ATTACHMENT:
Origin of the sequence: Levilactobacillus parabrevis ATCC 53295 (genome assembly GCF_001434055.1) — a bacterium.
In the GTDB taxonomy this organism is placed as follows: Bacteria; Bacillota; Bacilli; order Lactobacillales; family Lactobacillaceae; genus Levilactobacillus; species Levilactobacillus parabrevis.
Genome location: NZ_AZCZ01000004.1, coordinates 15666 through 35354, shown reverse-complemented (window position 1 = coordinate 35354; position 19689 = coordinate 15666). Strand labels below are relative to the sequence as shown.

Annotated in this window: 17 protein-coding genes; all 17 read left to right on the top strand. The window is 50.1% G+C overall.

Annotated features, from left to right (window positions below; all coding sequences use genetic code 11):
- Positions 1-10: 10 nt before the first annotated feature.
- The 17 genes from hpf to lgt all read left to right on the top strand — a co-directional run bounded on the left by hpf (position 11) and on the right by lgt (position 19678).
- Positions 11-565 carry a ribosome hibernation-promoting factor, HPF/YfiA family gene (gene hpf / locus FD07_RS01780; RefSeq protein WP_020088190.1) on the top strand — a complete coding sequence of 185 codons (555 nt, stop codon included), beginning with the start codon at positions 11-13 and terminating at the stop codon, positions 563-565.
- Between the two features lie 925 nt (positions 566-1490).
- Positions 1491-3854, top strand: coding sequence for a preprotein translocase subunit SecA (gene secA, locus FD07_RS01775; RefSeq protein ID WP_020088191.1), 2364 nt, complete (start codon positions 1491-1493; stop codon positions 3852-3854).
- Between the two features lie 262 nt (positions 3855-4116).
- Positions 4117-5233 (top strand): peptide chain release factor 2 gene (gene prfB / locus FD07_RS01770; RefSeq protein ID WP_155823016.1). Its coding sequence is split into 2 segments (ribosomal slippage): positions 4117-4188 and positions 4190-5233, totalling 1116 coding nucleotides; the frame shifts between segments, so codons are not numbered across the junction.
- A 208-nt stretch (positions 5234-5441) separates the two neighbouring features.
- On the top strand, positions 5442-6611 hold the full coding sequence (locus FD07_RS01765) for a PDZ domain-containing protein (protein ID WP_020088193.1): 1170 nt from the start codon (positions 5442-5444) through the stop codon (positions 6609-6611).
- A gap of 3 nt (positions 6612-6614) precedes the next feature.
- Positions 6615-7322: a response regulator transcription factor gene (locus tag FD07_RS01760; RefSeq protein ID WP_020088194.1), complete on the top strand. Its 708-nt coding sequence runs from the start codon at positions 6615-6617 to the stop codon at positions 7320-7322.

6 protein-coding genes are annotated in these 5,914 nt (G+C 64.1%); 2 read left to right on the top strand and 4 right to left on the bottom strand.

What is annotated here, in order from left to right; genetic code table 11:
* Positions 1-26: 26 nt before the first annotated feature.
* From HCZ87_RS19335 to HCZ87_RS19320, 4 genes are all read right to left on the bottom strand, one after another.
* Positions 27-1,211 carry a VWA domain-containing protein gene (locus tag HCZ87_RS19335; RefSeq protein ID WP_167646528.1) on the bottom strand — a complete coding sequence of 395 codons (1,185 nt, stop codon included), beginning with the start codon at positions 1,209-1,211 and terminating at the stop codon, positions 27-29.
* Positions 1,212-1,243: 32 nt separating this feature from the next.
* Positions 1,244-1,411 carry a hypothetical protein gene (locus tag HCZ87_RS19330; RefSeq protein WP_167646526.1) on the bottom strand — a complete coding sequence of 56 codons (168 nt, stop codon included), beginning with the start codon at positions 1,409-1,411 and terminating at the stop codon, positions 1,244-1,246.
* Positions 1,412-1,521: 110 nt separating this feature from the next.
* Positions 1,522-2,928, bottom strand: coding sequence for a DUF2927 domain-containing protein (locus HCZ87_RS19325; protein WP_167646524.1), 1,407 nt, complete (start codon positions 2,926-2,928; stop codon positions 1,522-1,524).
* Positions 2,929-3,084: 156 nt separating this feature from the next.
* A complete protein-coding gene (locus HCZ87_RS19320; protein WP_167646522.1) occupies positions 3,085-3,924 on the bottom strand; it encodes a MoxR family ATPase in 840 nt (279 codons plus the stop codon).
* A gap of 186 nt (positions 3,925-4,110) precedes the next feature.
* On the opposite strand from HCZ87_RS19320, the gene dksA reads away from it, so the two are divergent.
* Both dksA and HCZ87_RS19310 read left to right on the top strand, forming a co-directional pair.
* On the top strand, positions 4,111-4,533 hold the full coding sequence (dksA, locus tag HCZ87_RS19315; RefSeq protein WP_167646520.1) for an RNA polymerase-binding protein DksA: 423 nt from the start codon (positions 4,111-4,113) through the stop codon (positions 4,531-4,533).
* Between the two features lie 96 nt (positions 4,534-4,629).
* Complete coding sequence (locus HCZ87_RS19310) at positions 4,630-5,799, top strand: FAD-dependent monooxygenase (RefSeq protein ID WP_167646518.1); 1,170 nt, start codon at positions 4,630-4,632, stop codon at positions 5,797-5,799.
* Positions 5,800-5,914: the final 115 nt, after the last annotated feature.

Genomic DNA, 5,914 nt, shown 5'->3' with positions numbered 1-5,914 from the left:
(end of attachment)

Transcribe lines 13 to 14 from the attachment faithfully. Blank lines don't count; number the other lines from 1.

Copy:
- A 208-nt stretch (positions 5234-5441) separates the two neighbouring features.
- On the top strand, positions 5442-6611 hold the full coding sequence (locus FD07_RS01765) for a PDZ domain-containing protein (protein ID WP_020088193.1): 1170 nt from the start codon (positions 5442-5444) through the stop codon (positions 6609-6611).